The Call of Things offers personal, cultural, scientific, and academic perspectives on the polar regions. Using objects culled from both poles, most lent or given by the contributors, it evokes ‘things’ as animate by linking each polar artifact to audio histories and soundscapes. The assemblage of artifacts creates a political ecology of things and meanings, where viewers can listen to the layered events that have shaped polar spaces. Speaking to the variety of interventions that privilege the human over the beyond-human spaces and species, many voices offer alternative possibilities for stewardship and sustainability.
Richard Alley, Glaciologist, Penn State University. Alley testified in 1999 before the US Senate and House Committee of Science on climate change. He has participated in coring projects in Antarctica and Greenland. He hosted a special PBS program on climate change, entitled EARTH: The Operators’ Manual.
Eileen Crist, Associate Professor, Virginia Tech. Author of many books including Keeping the Wild: Against the Domestication of Earth and Abundant Earth: Toward an Ecological Civilization.
Klaus Dodds, Professor, University of London. His research interests include geopolitics and security, media/popular culture, ice studies and the international governance of the Antarctic and the Arctic. Author of several books including Ice: Nature and Culture; Research Companion on the Politics of the Antarctic; Scramble for the Poles? The Contemporary Geopolitics of the Arctic and Antarctic; and The Arctic: What Everyone Needs to Know (OUP 2019).
Okalik Eegeesiak, Former Chair of Inuit Circumpolar Council, board member of Arctic Children and Youth Foundation, President of the regional Qikiqtani Inuit Association (QIA), representing approximately 14,000 Inuit across 13 communities of the Qikiqtani Region of Nunavut.
Matt Farish, Professor, University of Toronto. Author of The Contours of America’s Cold War. His research interest include relationships between militarization and geographical knowledge in the twentieth-century United States.
Ari Friedlaender, Ecologist, University of California Santa Cruz. Member of the Long-Term Ecological Research Program at Palmer Station, Antarctica, whose aim is to better understand the ecological roles of cetaceans in a rapidly changing climate.
Ivalo Frank, Greenlandic Filmmaker, director of Echoes, she works as an artist, film and festival Director. She has won many awards including the Honorable Mention Award, Los Angeles International Film Festival and Best Documentary Award, London Underground Film Festival.
Gibbie Fraser, Whaler from the Shetland Islands, worked on a whaling ship in Antarctica from 1958-1963; Chairman of Shetland ex-Whalers Association.
Glaciers, sounds of a glacier melting, courtesy of Dr. Grant Deane, Research Oceanographer, University of San Diego, Scripps Institution of Oceanography.
Ruby Katsak, resident of Pond Inlet, Baffin Island, High Canadian Arctic.
Kitty Komangapik, resident of Pond Inlet, Baffin Island, High Canadian Arctic.
Hugh Kroetsch, Former engineer, 1950-1959, Hudson’s Bay Company (HBC). One of the last fur traders working at HBC. Sailed the Northwest Passage delivering supplies to local communities; documenting his journeys.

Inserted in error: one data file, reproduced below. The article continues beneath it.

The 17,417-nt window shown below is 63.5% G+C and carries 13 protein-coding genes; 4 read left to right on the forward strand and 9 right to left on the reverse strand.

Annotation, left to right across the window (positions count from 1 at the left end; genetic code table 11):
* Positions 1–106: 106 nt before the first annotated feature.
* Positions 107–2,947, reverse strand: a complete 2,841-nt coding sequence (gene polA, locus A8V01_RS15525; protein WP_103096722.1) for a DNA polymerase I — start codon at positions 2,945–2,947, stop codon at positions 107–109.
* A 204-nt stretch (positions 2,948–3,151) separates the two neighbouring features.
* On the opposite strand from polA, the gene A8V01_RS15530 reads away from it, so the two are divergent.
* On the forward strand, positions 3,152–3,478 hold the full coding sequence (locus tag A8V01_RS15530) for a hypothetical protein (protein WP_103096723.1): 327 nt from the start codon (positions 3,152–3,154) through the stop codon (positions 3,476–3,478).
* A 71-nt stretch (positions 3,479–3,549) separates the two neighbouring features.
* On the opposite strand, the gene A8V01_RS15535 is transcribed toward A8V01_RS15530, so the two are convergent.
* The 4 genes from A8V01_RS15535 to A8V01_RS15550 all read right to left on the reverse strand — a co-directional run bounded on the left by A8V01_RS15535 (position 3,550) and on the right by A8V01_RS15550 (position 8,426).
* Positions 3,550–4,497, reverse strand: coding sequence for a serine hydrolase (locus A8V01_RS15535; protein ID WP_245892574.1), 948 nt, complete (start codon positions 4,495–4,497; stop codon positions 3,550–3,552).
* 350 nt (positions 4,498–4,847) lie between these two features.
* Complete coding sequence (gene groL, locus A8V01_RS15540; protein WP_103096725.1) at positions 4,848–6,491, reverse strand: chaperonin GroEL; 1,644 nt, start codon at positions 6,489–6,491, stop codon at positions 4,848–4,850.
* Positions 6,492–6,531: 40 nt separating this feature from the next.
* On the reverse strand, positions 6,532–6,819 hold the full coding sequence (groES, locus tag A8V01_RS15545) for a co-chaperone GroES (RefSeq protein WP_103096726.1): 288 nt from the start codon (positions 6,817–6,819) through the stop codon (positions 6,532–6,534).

Marquise Lepage, Quebecois Filmmaker, director of Martha of the North, a film about the relocation of Inuit families to the High Arctic in the 1950s by the Canadian Government, including Martha Flaherty's family, from Inukjuak (northern Quebec). Co-founder, with Martha Flaherty, of archival site featuring short films, interviews and photos of this exile - iqqaumavara.com.
Anne Michaels, Poet and Author. Recipient of Orange Prize, the Guardian Fiction Prize, the Lannan Award for Fiction, the Commonwealth Poetry Prize for the Americas, the Guggenheim Fellowship and the Griffin Poetry Prize. Her novel, Fugitive Pieces, was adapted as a feature film.
Jessica O’Reilly, Professor, Indiana University. Author of The Technocratic Antarctic: An Ethnography of Scientific Expertise and Environmental Governance.
Aaju Peter, Lawyer and Inuit activist. Defender of the rights of Canada’s northern Indigenous people, including the EU ban on seal products. Featured in the documentary Angry Inuk, by Alethea Arnaquq-Baril.
Lisa Speer, Marine Scientist, Director of Oceans Program at Natural Resources Defense Council (NRDC). Oversees NRDC’s effort to preserve and protect the world’s oceans. Testified before Congress and the United Nations on a variety of high-seas and Arctic-management issues.
Ursula Rack, Professor, University of Canterbury. Research interests include polar history including the political, social and economic factors which influenced the expeditions.
Andrew Stuhl, Professor, Bucknell University. Author of Unfeezing the Arctic: Science, Colonialism, and the Transformation of Inuit Land. Visiting Fulbright Research Chair, Carleton University.
Whales, (sounds courtesy of ©Thomas R. Kieckhefer, and DOSITS — Discovery of Sound in the Sea, University of Rhode Island and Inner Space Center.
Trevor Williams, Research Scientist at International Ocean Discovery Program, Texas A&M University. His research interests include Antarctic climate and ice history, ocean drilling, warm climates of the Cretaceous and Eocene, and long-term climate change.
Julianne Yip, Non-Anthropocentric Anthropologist, Berggruen Fellow at Boston University. Her research interests include the study of scientists who study sea ice; and how (sea) ice gives rise to its own order of things.
Without the contributors’ collaboration, this work would not be possible. I am grateful to all of the contributors and to the following people: Lyndsie Bourgon, Nancy Doubleday, Aileen Hope, Scott Johnson, Frederick Kroetsch, Tracy Lee, Nadine Medawar, Rosenclaire, Rosalie Tellier, Bruno Tremblay.